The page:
A little philosophy on why we garden

By Lynette Walther | Feb 05, 2020
Photo by: Lynette L. Walther Longwood Gardens in Pennsylvania are filled with formal examples of gardening that took its cues from Victorian England at a time when great gardens were a symbol of great wealth.

On the surface, the question of what drives mankind to create and nurture gardens is a simple one.

However, if the only reason was to plant, tend and then harvest food, one would have to wonder how humankind ever got past the hunter/gatherer stage. For certain, we garden to grow things for food, and we grow things to admire. We reap a harvest of food to sustain the body and views to nourish the soul. Gardens can do even more than that.

Throughout history, gardens defined civilizations, and those gardens were dramatically different verifying that nurturing of the soul aspect, which made gardens a fixture of many great societies.

Why, even biblical origins began in a garden! From that garden of Eden to hanging gardens, floating gardens, Victorian gardens, cottage gardens, topiary gardens, Victory! gardens  — you name it — gardens have always symbolized a sort of control, a mastery over nature.

Some garden project power and status by their size, scope and what they contain, but most all result in peaceful havens of order, beauty and plenty.

Gardens also demonstrate religious or philosophical messages. In the Old Testament, the four rivers of Eden are represented by four watercourses in Islamic paradise gardens.

In Christian cloister gardens we see the four paths. Zen gardens are often seen as an aid to meditation and indeed hint at hidden principles about the true meaning of existence.

For the Puritan mind, a garden represented a taming of the chaotic wilderness which was a living symbol of ungodliness.

A garden could become a control of nature from dark and mysterious forest, or even a “disease-infested” swamp emitting “ill humors.” Gardens throughout history created open spaces and domesticated extensions of living space.

The best of them contained enough mystery and imagination to capture interest as well.

Even particular plants carry symbolism. The mountain ash became a popular homesite tree, because it was reputed to repel bad spirits or misfortune.

Churchyards in Great Britain often contain yew trees. Poisonous, dark, and evergreen, they symbolize both death and immortality.

A Doctrine of Signatures was developed from the time of Dioscorides and Galen, stating that herbs, plants, flowers and leaves resembling various parts of the body can be used by herbalists to treat ailments of those body parts. While some may have ultimately been found to be true, many are just interesting oddities today.

In Victorian England, an entire “language” was attributed to flowers, and a nosegay of select blooms could convey a distinct message.

A garden is a microcosm of the outside world. Gardeners are acutely aware of the rhythms and cycles of nature: which flowers are in their prime, when to plant out the seedlings, when and how and how much it last rained.

Just as music is time made audible, the garden is, as Clive James said, “time made visible."

Anyone who has waited for tomatoes to ripen or counted days to when tulips poked out of the frozen ground has experienced one of the most beneficial aspects of gardening — anticipation.

It is faith that drives countless gardeners to commit spring-flowering bulbs to the soil as Mother Nature begins to draw in all her subjects in preparation for the deep freeze.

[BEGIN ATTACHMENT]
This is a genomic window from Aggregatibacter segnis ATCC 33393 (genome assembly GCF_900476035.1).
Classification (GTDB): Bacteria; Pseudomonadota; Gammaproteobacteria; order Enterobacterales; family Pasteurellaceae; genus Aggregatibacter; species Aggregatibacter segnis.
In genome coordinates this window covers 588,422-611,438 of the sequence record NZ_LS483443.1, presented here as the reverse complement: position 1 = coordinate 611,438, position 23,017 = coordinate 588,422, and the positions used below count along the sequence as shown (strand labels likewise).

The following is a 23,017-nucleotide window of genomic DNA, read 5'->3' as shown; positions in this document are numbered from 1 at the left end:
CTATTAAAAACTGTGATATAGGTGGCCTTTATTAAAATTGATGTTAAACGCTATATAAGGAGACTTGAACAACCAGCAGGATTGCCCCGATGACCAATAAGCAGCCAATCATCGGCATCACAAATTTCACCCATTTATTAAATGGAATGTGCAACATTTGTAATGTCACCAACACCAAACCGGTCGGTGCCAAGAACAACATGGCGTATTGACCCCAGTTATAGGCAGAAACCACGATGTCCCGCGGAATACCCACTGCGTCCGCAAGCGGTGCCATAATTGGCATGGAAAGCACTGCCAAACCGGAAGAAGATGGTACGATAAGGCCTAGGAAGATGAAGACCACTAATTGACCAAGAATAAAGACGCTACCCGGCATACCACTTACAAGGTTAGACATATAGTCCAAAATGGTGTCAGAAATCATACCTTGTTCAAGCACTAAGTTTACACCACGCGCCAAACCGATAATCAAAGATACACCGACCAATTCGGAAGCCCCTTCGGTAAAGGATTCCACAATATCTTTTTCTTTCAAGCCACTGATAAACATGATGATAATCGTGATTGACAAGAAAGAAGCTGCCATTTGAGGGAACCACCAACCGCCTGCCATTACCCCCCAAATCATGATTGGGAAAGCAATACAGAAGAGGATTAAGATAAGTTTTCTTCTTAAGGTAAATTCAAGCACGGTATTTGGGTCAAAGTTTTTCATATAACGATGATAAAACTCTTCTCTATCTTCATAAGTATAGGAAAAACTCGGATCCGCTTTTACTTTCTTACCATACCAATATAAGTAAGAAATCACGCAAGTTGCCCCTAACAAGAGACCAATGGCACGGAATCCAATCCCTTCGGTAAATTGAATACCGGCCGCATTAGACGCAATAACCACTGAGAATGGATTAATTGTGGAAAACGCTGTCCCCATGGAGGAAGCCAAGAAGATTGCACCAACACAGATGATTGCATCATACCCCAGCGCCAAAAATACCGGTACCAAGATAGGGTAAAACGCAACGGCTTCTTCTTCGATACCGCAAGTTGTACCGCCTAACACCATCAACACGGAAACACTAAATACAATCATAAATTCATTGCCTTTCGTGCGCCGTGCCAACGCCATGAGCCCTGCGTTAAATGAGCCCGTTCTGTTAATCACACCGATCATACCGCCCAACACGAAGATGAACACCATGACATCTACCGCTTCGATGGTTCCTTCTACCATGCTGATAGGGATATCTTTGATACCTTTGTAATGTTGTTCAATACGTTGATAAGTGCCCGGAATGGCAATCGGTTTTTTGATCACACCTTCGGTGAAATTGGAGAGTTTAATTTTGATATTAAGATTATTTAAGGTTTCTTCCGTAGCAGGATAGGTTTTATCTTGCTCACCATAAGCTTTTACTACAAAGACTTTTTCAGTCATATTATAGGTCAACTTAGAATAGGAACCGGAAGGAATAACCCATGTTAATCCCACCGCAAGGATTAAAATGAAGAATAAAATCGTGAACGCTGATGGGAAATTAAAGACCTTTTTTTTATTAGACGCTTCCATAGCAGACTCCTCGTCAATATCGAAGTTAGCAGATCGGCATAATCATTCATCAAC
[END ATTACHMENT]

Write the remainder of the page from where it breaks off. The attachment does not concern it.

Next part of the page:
There is much to be said for having hope, something to work for, and something to look forward to. It is what drives the gardener to keep going when Mother Nature turns fickle and sends an early freeze to halt tomato growth or sends a squad of squirrels to raid a stash of carefully-planted tulip bulbs.

Discouraged, but not defeated, counting every disaster as a learning experience, next time that gardener will watch the forecast more closely and have a frost blanket on hand.

Next time, that gardener will place those bulbs in a chicken wire mesh “basket,” and next time the gardener will start more seeds indoors early, and have them ready to hit the ground running when the time is right.

Patience and experience will come with time.

In addition to providing us with food and inspiration, gardens connect the gardener with another dimension: nature. When we welcome nature into our little domains, we expand that scope in marvelous, unexpected ways.

Statistics proved the benefits of living among green-growing things, even spending part of our day in green environments.

Gardening paves the way to increased muscle strength and cardiovascular fitness. Expect improved sleep and an improved diet, especially when you grow your own produce.

Less stress, anxiety, and depression and often a greater sense of community and belonging is also included in these gardening benefits. It doesn’t take a blue ribbon at the county fair to learn that your garden successes lead to better self-esteem.

There is more. Many of us are realizing that all the effort, all the work and sweat we put into our gardens is like money in the bank when we consider the value of our harvests.

But there is even more. We get exercise and fresh air in the process. Count up all the reasons why we garden, and it makes sense that gardening is the one activity that we can practice throughout our life.

Lynette L. Walther is the recipient of the GardenComm Gold Medal for writing, and is a four-time recipient of the GardenComm Silver Medal of Achievement and the National Garden Bureau’s Exemplary Journalism Award. Her gardens are in Camden.

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